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Sunday, November 13, 2011

Season 1, Episode 24: Cliff's Birthday

I can't even believe it. We've reached the final episode of the season. If you don't mind, I'd like to take a moment to pat myself on the back for having kept up with this nonsense for so long already. It's a slightly lame thing to be proud of, but hey, everyone has to make their contribution to the world, and this is apparently mine. The key is thinking of a legacy so absurd that no one else would bother to create it. Wisdom. You're welcome.

But enough about me. We're all here for one reason only: we care deeply about the clothes on The Cosby Show. The finale provides us with a wide range to explore. As the family plans a big surprise for Cliff's 48th birthday party over the two-day arc, we see them in a couple of casual outfits each, plus a formal dinner look. That means that I'll be working hard for the proverbial money this week (emphasis on proverbial; this is not a real job for which I am offered real cash) to bring you the best in fashion recaps. We want to end this cycle with a bang.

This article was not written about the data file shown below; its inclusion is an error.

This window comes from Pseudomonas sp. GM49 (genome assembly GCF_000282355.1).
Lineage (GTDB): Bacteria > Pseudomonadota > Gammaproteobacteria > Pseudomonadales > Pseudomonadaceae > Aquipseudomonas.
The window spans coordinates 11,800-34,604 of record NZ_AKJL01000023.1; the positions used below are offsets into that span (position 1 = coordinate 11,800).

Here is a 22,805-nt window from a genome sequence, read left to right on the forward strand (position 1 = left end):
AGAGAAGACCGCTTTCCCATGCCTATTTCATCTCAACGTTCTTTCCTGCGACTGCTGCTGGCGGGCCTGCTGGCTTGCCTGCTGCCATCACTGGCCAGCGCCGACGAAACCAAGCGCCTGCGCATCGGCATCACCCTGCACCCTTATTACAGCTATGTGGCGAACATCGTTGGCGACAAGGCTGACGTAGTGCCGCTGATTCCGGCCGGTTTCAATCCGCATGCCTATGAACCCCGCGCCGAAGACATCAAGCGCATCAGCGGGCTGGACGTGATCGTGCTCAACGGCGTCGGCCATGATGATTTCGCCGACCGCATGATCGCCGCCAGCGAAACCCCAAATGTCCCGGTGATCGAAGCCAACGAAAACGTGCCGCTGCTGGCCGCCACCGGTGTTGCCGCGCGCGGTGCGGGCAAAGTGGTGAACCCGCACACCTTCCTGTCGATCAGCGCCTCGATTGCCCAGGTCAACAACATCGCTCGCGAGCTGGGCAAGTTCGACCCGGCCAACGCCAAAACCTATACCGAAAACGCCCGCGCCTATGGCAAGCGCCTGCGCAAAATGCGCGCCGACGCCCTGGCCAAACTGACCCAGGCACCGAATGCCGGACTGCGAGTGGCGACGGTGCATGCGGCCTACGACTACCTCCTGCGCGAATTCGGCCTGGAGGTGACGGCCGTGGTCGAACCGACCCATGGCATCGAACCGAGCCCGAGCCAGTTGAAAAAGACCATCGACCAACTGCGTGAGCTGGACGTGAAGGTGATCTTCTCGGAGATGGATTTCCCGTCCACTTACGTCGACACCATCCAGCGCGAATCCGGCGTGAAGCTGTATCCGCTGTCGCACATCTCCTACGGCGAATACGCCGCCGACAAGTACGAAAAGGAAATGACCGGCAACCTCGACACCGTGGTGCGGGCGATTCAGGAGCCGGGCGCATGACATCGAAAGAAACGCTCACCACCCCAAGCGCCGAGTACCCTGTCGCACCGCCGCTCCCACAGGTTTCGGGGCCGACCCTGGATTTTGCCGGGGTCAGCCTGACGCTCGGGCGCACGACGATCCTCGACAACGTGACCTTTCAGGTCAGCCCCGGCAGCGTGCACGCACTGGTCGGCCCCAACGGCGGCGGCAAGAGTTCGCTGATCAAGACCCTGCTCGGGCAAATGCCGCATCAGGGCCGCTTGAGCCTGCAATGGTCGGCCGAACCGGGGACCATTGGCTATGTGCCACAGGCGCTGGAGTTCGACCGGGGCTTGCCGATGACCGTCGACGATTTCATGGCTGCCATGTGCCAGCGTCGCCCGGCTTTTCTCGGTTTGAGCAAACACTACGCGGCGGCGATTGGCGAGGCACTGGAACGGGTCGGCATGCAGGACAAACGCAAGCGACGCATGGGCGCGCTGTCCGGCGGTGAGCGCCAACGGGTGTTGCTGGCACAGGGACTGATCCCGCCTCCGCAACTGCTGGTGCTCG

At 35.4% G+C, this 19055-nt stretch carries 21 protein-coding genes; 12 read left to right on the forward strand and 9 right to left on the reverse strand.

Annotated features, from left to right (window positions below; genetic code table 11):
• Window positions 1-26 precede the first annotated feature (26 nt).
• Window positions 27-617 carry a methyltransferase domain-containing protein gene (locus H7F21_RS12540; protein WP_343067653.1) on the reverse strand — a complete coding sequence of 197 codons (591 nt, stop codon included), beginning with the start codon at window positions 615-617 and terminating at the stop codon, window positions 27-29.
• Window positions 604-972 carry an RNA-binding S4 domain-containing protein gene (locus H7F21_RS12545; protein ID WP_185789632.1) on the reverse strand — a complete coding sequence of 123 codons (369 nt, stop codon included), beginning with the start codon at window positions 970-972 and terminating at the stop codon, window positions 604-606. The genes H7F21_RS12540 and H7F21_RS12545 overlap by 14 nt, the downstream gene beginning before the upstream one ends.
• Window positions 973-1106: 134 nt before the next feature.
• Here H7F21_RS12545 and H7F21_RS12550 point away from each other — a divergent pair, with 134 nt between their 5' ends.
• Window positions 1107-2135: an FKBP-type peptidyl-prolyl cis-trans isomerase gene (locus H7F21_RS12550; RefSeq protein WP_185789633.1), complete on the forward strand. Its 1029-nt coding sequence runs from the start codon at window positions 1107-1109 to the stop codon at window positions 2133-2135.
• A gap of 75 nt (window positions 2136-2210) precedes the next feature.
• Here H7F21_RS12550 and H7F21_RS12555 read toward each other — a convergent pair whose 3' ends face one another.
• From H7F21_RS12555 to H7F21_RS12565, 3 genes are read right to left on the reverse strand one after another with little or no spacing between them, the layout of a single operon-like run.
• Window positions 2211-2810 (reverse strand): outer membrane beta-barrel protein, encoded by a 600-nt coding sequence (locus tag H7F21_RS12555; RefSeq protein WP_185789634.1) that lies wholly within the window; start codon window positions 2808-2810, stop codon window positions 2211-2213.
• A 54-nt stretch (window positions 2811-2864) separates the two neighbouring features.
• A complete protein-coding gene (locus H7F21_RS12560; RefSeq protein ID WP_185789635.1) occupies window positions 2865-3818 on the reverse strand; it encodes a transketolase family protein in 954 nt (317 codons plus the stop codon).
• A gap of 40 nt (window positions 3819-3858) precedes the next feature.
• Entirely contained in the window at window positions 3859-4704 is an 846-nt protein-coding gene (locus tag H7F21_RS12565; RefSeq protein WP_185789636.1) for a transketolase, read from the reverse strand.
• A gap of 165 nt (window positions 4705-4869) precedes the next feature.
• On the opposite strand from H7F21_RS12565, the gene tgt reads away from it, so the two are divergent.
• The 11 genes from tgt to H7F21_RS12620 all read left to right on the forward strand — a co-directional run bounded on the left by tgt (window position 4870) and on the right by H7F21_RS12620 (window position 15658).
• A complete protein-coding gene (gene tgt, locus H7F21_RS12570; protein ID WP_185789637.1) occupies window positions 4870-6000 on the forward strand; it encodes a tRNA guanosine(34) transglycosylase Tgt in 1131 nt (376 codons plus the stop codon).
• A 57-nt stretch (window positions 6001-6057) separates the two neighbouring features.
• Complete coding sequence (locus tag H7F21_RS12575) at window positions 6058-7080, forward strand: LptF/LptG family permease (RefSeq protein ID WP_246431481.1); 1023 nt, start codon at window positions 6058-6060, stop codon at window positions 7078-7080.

Cycle? What is this, America's Next Top Model? Oy.

We'll start with the man who started it all, Mr. Cosby himself.

He is the alpha and the omega.

This, to me, is momentous. We've made it through a full year's worth of airings, and not once have we seen a Cosby sweater. This is the last knitwear of the season, and it's delightful, but quite tame in comparison to my expectations. I really thought that I'd hear a lot more "bleep blop fligglty higgums" and see a lot more woolen anarchy, and I'm sure your expectations were similar. While there's some crazy in store in the coming years, it takes much longer to build than I realized. Focusing on the work at hand, I'd like to commend Cliff on this lovely multi-hued number. The speckling effect of the various blues allows him to throw in a hint of neon without it reading like Solid Gold: Aspen Edition. He's also brought back episode 8's delicious yellowy pants, giving us a color-on-color presentation that not every man could pull off. Though he skirts a more neutral vibe with the gray collar, he can't help but spice it up with the stripes, just to let us know that he's fearless. Altogether, this gathering of textures and shades could easily create havoc, but I think he's still within the bounds of taste. It's almost his birthday, let him live it up.